Health officials in Thailand are denying reports that the World Health Organisation is investigating Chatuchak market in Bangkok in ongoing efforts to establish the origin of Covid-19. The reports have surfaced in Danish media, following a WHO visit to Wuhan last month, with doubt hanging over the theory that the pandemic started in the central Chinese city.

Nation Thailand reports that the Department of Disease Control has held a press briefing in which it refutes suggestions the virus could have come from wildlife traded at Chatuchak market. The market has previously come under fire from animal welfare and wildlife protection organisations. In 2016, research by wildlife protection group Traffic pointed to the market’s ongoing illegal trade in protected bird species, while an earlier report highlighted the market’s role in the illegal trade of freshwater turtles and tortoises.

Despite several conservation experts pointing to the risks associated with the wildlife trade, Chawetsan Namwat from the DDC denies the suggestion the WHO is investigating the market for potential links to Covid-19. He says the media reports are based on evidence that the Thai horseshow bat carries another SARS virus that shares over 91% of its genetic code with the Covid-19 virus. He adds that this virus cannot be transmitted to humans, saying the DDC’s advice continues to be that humans should not consume wild animals.

“This is just an academic assumption, not absolute truth. We are constantly monitoring the animal-trading zone in Chatuchak weekend market. Even if there is no clear evidence on the origin of this virus, we still need to be vigilant and maintain strong disease-prevention measures.”

SOURCE: Nation Thailand

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AstraZeneca Covid-19 vaccine is also set to arrive in Thailand today

Caitlin Ashworth

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AstraZeneca Covid-19 vaccine is also set to arrive in Thailand today | The Thaiger
PHOTO: Facebook/ Anutin Charnvirakul

While news has been focused on today’s arrival of China’s Sinovac vaccine, it’s now being reported that 117,000 doses of the AstraZeneca vaccine will also arrive in Thailand today. The vaccines will be distributed to 13 provinces, including 9 that are considered the “highest risk” of Covid-19 infection as well as 4 popular tourist destinations that are of “economic significance” such as Phuket and Chiang Mai.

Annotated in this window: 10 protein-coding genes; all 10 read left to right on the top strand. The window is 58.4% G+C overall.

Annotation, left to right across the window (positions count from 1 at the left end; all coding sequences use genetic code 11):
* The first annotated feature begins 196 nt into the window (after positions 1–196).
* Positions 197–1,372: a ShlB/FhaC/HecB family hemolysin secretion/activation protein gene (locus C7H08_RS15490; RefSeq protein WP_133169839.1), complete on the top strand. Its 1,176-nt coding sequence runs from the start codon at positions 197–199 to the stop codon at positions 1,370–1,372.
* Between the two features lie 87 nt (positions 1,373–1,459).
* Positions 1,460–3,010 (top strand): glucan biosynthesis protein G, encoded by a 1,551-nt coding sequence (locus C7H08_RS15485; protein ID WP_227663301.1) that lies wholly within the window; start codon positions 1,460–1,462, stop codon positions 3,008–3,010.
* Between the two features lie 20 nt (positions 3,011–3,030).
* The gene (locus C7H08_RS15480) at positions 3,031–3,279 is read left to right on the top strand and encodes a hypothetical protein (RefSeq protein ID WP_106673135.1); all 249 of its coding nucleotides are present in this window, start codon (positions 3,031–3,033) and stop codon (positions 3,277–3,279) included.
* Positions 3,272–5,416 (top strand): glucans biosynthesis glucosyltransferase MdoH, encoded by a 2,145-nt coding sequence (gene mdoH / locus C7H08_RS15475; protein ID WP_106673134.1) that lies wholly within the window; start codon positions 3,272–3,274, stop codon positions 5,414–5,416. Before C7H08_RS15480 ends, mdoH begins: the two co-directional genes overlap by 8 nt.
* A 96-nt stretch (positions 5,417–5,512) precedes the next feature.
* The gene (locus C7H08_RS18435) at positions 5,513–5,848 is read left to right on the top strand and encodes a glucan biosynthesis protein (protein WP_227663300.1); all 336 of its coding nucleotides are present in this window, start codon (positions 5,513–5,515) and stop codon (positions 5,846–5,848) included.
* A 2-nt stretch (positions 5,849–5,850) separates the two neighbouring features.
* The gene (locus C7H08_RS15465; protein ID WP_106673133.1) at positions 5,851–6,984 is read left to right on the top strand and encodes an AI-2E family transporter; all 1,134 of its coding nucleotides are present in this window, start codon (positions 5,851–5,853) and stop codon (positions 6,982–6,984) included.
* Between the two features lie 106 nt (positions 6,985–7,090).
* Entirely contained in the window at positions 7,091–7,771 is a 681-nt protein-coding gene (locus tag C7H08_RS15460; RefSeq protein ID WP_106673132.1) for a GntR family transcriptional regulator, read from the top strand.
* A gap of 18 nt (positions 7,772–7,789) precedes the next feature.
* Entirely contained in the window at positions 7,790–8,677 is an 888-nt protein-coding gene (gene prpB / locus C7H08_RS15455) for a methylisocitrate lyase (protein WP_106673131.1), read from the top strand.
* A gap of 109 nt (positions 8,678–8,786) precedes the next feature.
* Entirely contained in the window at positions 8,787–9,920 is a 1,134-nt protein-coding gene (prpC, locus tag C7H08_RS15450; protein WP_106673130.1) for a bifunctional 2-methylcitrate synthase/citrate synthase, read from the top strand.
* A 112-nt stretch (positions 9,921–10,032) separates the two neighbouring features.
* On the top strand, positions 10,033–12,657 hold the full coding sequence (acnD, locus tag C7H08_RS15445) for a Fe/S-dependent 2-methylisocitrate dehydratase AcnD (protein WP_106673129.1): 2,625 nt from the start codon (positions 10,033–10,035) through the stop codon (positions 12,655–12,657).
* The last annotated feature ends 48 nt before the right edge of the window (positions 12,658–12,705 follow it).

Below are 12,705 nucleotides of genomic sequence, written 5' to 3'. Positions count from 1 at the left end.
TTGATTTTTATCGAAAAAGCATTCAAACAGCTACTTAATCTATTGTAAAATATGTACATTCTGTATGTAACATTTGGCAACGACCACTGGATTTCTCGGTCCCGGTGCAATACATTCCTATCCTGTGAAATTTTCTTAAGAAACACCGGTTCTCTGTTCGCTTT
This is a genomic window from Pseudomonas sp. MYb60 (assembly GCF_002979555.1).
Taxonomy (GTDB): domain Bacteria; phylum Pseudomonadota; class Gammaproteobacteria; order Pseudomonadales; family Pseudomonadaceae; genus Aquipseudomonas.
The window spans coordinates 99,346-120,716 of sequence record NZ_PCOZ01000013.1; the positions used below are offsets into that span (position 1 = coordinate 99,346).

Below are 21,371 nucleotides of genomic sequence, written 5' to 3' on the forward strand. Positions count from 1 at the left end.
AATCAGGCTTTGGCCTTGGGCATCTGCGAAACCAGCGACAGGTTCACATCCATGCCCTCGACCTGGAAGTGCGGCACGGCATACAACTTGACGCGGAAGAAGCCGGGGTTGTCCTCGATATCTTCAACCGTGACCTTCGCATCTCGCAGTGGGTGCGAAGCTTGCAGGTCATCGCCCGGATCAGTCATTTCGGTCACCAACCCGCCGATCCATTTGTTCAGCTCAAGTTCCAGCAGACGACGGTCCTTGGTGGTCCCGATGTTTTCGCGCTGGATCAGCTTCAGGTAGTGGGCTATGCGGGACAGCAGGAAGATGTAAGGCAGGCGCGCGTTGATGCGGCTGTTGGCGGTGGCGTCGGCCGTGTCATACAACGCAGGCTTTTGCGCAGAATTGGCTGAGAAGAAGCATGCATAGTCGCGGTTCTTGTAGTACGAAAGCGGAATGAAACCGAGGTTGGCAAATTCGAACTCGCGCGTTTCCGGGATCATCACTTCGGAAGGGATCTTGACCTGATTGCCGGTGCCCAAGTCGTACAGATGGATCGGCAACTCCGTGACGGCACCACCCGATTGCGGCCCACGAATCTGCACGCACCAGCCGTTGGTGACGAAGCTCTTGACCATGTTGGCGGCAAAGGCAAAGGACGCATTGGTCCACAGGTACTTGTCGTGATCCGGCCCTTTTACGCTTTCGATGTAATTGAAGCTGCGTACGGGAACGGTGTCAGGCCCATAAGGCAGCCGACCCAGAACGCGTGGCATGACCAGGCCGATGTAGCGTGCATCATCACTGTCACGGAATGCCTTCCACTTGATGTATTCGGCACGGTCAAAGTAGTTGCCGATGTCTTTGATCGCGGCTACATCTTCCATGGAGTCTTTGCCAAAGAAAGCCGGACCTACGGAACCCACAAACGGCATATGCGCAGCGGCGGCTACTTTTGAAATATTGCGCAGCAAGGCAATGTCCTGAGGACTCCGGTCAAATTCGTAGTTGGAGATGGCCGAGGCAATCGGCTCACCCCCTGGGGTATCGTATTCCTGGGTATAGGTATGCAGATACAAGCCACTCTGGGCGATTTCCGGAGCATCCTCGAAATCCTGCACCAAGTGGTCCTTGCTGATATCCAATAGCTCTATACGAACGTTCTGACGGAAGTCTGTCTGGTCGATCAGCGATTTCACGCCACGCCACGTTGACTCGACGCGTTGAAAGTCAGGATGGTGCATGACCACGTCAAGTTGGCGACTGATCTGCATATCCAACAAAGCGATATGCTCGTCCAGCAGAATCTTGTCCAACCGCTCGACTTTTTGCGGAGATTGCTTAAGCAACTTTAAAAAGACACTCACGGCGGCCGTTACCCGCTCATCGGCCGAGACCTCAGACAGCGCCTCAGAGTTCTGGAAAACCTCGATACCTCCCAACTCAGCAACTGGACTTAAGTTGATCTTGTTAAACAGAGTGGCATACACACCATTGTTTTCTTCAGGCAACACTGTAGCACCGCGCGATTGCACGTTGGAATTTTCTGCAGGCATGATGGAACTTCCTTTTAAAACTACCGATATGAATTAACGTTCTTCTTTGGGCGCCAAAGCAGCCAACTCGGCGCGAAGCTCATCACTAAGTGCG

The delivery of the Sinovac vaccine was widely publicised in Thailand. The public health minister posted photos of the packages throughout the delivery process. The government even held a special event called “Covid vaccines, restoring the Thai smile” where they formally accepted the first delivery of Covid-19 vaccines in Thailand. The Bangkok Post says officials did not specify how many Sinovac doses were shipped, but in earlier reports, the government said they planned for 200,000 doses in the first round.

PM Prayut Chan-o-cha will be injected with the AstraZeneca vaccine rather than the Sinovac vaccine due to his age. A doctor recently warned that the Sinovac vaccine’s efficacy and safety has not been tested in those over 60. Prayut says the 200,000 doses from Sinovac will be given to priority groups within the next 3 days. In previous reports, people over 60 years old in high risk areas were included in the first phase of injections.

Prayut will be the first in the country to get injected with the Covid-19 vaccine, according to Public Health Minister Anutin Charnvirakul.

“It’s important that Gen Prayut takes the first Covid-19 vaccine shot because he is the country’s leader. There will naturally be a risk assessment process by the Department of Disease Control, which is an internationally accepted standard procedure.”

SOURCE: Bangkok Post